Skip to main content

Two health 'tricks' worth trying

Published May 25. 2013 09:03AM

It makes the pursuit of optimal health and fitness fascinating, frustrating and to some degree liberating. Sometimes with the key word being sometimes the science behind it all means squat.

You need to find things out for yourself.

Consider, for instance, an odd example I read more than 20 years ago about a bodybuilder so perfectly proportioned that he not only won major national competitions but also worked as a mainstream fashion model. Years before his success, however, he had struggled to put on muscle no matter how well he ate after his intense workouts.

It was only after an old-timer told him to begin his meals by eating ice cream so softened that it resembled soup that he began packing on positive pounds without adding body fat.

My work with dieters trying to lose fat and lifters trying to add muscle has further reinforced this notion that established science sometimes doesn't mean squat. As a result, see the construction or reconstruction! of your body as more like buying a business suit.

One size does not fit all.

In the same way that you use the listed size and the help of the salesman to begin the process, that's how you should use the studies you read in this column. But in both endeavors the final judgment should be made the same way: by what a mirror reveals to your eyes.

You need to be willing to experiment to find out what's best for you. But you're busy and it's quite possible that even though your health and fitness is a priority, it can't be your top priority.

So here's how you can cheat a little bit. Here are two of the health and fitness tricks I've developed by experimenting on myself for more than 30 years.

You should be able to take either practice, modify it, and make it work for you.

Eat often if you're active

For every study that shows five to six smaller, more frequent meals maintain your goal weight better than the traditional three a day, another study contradicts that. What does seem to be true especially for me is this: the more active you are, the more frequently you should eat.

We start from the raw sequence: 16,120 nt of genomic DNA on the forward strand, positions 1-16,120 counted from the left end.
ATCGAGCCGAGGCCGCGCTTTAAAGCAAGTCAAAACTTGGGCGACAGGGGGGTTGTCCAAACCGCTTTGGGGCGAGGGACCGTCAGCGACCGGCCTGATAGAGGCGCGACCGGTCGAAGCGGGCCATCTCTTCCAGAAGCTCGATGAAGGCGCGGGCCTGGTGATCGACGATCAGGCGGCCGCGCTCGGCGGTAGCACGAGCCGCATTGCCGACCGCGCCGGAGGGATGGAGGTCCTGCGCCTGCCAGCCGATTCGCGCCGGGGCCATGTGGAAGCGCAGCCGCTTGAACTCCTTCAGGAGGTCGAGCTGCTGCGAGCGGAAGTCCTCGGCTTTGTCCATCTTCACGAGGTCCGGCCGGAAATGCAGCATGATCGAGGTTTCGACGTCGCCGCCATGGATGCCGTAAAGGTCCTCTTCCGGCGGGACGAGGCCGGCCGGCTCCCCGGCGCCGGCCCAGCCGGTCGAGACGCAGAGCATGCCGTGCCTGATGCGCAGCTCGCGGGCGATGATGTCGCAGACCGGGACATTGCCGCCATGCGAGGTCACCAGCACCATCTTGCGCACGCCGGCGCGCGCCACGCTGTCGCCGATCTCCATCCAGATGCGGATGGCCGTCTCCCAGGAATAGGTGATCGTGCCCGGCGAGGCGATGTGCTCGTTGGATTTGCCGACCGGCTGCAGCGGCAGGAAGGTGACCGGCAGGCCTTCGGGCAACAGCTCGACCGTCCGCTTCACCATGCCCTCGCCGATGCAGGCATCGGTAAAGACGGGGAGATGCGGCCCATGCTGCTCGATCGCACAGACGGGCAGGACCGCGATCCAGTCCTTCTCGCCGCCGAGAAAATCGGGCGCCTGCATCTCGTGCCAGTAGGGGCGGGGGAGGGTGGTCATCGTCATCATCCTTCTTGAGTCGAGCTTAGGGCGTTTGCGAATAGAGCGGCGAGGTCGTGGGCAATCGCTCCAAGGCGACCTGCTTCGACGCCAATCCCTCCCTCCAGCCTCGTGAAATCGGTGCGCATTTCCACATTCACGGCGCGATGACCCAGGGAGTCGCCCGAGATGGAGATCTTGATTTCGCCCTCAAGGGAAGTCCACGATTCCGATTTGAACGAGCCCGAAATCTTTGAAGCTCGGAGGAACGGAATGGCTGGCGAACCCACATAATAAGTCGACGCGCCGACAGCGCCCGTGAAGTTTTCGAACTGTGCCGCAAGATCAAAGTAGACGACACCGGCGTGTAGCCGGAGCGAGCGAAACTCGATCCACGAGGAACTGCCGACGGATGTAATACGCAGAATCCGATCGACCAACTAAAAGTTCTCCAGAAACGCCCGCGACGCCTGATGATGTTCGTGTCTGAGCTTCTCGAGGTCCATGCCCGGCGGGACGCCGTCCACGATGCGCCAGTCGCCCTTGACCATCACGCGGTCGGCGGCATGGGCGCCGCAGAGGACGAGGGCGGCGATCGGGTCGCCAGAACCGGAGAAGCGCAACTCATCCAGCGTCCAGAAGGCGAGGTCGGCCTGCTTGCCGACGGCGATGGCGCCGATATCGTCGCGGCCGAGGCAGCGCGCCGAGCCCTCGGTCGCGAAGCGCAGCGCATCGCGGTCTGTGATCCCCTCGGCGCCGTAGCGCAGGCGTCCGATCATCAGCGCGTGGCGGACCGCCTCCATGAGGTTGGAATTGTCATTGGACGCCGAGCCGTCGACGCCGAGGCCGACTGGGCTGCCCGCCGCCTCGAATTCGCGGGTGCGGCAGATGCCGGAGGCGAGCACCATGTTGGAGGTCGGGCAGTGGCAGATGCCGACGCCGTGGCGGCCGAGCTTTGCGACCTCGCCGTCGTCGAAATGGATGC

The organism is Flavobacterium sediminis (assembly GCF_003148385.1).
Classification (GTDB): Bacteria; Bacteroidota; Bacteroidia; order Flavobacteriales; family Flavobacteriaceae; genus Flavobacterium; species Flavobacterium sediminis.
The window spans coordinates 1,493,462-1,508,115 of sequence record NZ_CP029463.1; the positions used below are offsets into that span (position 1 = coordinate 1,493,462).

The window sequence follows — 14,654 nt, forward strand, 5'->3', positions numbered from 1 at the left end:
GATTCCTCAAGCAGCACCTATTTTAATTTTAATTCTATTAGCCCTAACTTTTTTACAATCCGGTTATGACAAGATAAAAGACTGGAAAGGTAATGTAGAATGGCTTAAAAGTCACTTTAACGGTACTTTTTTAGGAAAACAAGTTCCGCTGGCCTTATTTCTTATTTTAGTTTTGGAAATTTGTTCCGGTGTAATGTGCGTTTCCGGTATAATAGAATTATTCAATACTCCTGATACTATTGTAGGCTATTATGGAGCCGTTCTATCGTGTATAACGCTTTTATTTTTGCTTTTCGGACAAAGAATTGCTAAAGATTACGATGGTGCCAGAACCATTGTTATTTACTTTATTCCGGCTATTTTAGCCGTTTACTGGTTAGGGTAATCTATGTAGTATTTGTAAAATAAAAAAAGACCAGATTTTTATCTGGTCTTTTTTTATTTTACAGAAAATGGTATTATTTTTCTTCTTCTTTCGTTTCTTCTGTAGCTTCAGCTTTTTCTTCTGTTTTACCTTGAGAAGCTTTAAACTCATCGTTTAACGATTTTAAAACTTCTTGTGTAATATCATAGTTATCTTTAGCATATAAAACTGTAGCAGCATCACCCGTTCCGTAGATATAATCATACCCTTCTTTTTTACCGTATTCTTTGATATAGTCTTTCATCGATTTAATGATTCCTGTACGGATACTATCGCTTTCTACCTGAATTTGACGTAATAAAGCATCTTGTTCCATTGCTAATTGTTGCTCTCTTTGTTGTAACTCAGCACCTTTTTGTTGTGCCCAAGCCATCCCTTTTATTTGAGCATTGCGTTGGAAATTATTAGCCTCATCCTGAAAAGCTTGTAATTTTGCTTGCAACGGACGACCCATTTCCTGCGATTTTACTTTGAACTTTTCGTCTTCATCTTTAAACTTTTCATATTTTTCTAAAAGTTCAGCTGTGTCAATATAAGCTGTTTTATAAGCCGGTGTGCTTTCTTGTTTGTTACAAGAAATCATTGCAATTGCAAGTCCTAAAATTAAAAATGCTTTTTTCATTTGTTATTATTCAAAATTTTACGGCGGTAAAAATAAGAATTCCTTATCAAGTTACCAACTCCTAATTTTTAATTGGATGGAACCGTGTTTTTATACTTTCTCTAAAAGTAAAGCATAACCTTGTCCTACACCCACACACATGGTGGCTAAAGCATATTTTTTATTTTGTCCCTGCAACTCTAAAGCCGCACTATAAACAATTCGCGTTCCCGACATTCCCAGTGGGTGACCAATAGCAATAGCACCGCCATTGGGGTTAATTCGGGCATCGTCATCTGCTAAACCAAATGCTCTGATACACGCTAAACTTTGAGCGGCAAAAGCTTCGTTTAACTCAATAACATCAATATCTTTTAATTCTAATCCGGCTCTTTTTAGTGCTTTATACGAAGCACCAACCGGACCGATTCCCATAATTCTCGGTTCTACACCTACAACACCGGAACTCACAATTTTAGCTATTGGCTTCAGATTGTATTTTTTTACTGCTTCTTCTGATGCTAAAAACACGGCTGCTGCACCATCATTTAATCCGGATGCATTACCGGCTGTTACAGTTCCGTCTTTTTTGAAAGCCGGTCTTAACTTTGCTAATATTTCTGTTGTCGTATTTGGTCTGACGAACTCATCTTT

If I'm not bicycle racing on the weekend, I typically ride about 75 miles or so on both Saturday and Sunday and both rides include intervals ridden at race pace or faster.

To make the needed recovery and possess the necessary energy for the second of those two rides, I eat every 90 minutes or so from the time I dismount on Saturday until the late hours of the night. If I don't, I lack power during the second half of the Sunday ride.

While you're probably not interested in cycling 150 miles most weekends, you should be interested in having energy for the second part of an active weekend. If you feel you have been burning out a bit, experiment with smaller, more frequent meals.

And don't be afraid to include Friday in your experiment. While my Friday eating pattern isn't dramatically different than another weekday, I do know some hardcore athletes who feel the need to "carb up" on a Friday to exercise optimally during the weekend.

Learn your sleep cycles

While there's ample recent research to suggest that getting sufficient sleep is an important element to maintaining a healthy weight, the term sufficient is a bit hazy.

Did you ever wake up early one morning feeling totally refreshed, decide to snooze for a bit longer because you were up ahead of your alarm, and then feel much worse with the second awakening?

That's probably because the first time you woke coincided with the end of a sleep cycle. The second awakening, however, occurred in the middle of one, and your body was not ready to rise.

The typical sleep cycle for me takes a little over 90 minutes. My body seems to function best if I wake at the end of one even if that means I get fewer than my normal five a night.

I know it sounds counterintuitive, but if I rise after a full four cycles, I'm more alert and more productive early in the day than if I'm forced to get up in the middle of cycle number five.

Maybe you have a morning where everything seems fuzzy or your body is functioning slower. Chances are you arose in the middle of a sleep cycle.

Yet few days later, you get up to go to the bathroom 40 minutes ahead of your alarm, and you feel really refreshed.

That means you are probably at the end of a sleep cycle. Note the time, realize most sleep cycles are around 90 minutes and length, and determine how many of them you need a night to feel really good.

And since 40 minutes isn't enough time to get another cycle in, the next time that happens, see those extra 40 minutes as a gift, get up "early," and get ahead that day.

Classified Ads

Event Calendar


October 2017


Twitter Feed

Reader Photo Galleries